Guard your heart above all else, for it determines
the course of your life.” ~ Proverbs 4:23
We live in an age of grace. Everywhere we turn, we hear messages about God’s grace. And this is good. But what concerns me is the imbalance I see in the message.
It is true that God gives us grace and that we come to Him and live in Him only by His grace. At the same time, His grace is not a license to sin. And, unfortunately, I am seeing this false interpretation being promulgated more and more in the Body of Christ and even outside the Body of Christ.
For example, I hear comments like, “God is good, and because He is good, He won’t send anyone to Hell.” Or, among believers, I hear comments like this one: “If we love each other, it’s all right to live together. Our love is what matters.” Or, “As long as I repent before I die, I can live however I please.”
What about what God said? Does that matter?
Indeed, it does! And it matters enough to affect the eternal consequences of our lives.
Let’s make no mistake about it: God is a God of Justice as well as a God of Mercy and Grace.
When we accept Jesus Christ as Savior, we tap into the mercy side of God. We receive His grace and are forgiven of our sins. But it doesn’t stop there. We must then obey His commandment of love by the power of that same grace that got us saved in the first place. In other words, we must live above sin and pursue holiness.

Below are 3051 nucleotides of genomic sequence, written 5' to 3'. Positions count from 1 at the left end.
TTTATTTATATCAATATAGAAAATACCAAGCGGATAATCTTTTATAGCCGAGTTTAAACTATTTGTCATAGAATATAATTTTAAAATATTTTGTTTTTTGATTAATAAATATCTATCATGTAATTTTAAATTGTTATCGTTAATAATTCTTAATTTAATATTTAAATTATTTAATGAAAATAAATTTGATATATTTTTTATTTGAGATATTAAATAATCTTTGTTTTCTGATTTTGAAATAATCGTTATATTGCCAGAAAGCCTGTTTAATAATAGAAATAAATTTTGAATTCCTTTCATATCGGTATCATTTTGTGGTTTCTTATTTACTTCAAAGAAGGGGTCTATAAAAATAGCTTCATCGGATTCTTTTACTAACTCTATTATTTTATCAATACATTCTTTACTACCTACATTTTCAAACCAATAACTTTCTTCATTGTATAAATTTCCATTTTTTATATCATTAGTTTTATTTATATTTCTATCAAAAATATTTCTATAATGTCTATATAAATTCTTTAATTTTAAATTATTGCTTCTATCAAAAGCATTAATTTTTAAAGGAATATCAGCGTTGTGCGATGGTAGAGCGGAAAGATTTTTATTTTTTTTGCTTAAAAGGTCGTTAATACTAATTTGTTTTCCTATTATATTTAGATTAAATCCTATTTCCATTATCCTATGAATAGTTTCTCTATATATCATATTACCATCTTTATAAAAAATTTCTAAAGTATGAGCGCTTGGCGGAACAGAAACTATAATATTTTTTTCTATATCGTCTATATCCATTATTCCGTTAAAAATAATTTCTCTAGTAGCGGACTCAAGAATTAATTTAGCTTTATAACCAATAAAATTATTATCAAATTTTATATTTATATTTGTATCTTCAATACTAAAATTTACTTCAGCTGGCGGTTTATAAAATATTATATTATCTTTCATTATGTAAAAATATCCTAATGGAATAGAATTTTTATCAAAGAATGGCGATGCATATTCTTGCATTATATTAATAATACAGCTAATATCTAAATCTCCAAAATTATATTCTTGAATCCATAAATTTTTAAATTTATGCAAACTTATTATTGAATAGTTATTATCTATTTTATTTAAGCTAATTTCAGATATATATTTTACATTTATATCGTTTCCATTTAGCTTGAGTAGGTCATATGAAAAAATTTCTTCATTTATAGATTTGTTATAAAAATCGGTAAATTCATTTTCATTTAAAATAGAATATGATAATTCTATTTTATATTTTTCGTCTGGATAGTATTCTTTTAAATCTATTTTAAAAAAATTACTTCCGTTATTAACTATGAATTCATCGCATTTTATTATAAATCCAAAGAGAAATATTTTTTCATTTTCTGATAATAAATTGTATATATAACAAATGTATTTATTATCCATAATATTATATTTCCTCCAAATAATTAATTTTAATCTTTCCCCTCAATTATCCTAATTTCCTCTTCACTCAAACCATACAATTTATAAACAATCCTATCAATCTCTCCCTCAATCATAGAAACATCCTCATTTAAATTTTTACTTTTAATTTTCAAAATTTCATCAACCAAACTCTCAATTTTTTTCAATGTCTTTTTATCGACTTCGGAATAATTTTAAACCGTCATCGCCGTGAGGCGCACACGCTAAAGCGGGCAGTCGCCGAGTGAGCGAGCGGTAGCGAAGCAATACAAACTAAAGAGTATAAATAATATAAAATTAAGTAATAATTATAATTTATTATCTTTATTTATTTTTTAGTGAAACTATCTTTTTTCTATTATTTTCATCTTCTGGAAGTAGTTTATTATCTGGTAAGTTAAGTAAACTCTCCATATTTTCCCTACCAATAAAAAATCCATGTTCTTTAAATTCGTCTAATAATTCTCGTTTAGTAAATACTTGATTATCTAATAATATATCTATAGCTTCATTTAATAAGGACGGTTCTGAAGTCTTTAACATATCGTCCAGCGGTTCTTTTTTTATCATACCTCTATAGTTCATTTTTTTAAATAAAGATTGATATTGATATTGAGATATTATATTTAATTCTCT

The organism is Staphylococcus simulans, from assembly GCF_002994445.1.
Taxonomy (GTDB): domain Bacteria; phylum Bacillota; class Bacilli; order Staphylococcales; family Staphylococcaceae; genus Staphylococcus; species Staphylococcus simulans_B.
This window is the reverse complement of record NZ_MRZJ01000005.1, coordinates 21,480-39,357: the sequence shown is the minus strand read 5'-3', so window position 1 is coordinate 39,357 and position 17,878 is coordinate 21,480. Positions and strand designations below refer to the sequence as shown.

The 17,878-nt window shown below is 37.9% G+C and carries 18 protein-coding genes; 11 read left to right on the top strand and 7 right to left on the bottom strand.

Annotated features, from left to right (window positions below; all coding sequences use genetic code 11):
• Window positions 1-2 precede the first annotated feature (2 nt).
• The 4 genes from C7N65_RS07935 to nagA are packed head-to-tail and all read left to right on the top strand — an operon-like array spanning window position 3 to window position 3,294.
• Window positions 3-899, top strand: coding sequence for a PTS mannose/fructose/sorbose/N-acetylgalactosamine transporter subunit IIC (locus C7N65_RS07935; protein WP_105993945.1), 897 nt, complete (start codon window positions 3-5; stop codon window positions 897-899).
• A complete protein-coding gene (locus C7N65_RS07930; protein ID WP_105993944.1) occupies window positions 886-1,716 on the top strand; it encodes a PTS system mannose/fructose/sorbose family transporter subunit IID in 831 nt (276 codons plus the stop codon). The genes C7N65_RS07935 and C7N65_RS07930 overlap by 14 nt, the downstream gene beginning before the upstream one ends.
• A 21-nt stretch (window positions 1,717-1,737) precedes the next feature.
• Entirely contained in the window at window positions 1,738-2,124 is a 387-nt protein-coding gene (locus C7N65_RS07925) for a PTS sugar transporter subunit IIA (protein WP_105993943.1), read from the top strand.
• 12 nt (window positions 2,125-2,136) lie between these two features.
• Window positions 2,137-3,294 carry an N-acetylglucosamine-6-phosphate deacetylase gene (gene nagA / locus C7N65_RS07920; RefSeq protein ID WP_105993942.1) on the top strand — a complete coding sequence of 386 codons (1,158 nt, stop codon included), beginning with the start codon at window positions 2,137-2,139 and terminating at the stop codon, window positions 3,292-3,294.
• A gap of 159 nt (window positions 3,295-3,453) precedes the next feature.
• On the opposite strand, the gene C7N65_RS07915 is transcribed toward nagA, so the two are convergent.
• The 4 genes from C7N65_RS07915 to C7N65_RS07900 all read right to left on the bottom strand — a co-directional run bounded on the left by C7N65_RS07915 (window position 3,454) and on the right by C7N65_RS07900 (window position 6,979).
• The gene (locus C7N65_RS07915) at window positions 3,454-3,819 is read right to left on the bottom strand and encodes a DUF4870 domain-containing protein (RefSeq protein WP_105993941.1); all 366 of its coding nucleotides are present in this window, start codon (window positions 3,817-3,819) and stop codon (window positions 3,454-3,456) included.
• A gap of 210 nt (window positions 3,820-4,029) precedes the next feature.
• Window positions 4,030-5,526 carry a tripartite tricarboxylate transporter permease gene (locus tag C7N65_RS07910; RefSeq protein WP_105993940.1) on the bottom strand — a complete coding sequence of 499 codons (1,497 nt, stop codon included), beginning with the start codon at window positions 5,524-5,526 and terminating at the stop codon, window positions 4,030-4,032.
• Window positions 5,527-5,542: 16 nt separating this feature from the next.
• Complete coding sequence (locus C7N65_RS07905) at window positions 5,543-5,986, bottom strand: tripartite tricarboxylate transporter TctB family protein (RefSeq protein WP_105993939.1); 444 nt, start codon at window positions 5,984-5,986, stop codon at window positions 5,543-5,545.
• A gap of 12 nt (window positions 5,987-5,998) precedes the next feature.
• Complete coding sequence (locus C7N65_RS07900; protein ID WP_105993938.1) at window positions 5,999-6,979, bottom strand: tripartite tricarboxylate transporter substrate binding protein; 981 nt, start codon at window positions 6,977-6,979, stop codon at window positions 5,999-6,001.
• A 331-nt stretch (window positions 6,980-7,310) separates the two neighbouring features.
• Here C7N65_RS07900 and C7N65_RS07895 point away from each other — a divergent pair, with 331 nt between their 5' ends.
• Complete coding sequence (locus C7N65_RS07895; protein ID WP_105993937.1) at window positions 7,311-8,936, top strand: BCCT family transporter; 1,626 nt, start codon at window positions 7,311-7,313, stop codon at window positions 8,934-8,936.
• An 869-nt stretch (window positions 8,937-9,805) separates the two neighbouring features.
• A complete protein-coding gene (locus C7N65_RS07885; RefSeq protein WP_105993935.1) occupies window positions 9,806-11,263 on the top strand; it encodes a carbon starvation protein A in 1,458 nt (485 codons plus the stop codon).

Contrary to what many Christians think, the New Testament lists several don’t’s for the follower of Jesus. Here are just a few:
—Matthew 6: 1 – “Don’t do your good deeds publicly, to be admired by others, for you will lose the reward from your Father in heaven.”
—I John 3: 18 – “Do not love in word only.”
—James 2: 11 – “Do not commit adultery.”
—I Peter 1: 14 – “Don’t slip back into your old ways of living to satisfy your own desires.”
These “don’t’s” are not suggestions; they are commandments. A commandment implies that we must obey it or else suffer God’s judgment.
The next time you are tempted to over-emphasize grace, remember that grace does not mean a license to sin. Grace empowers us to overcome sin.
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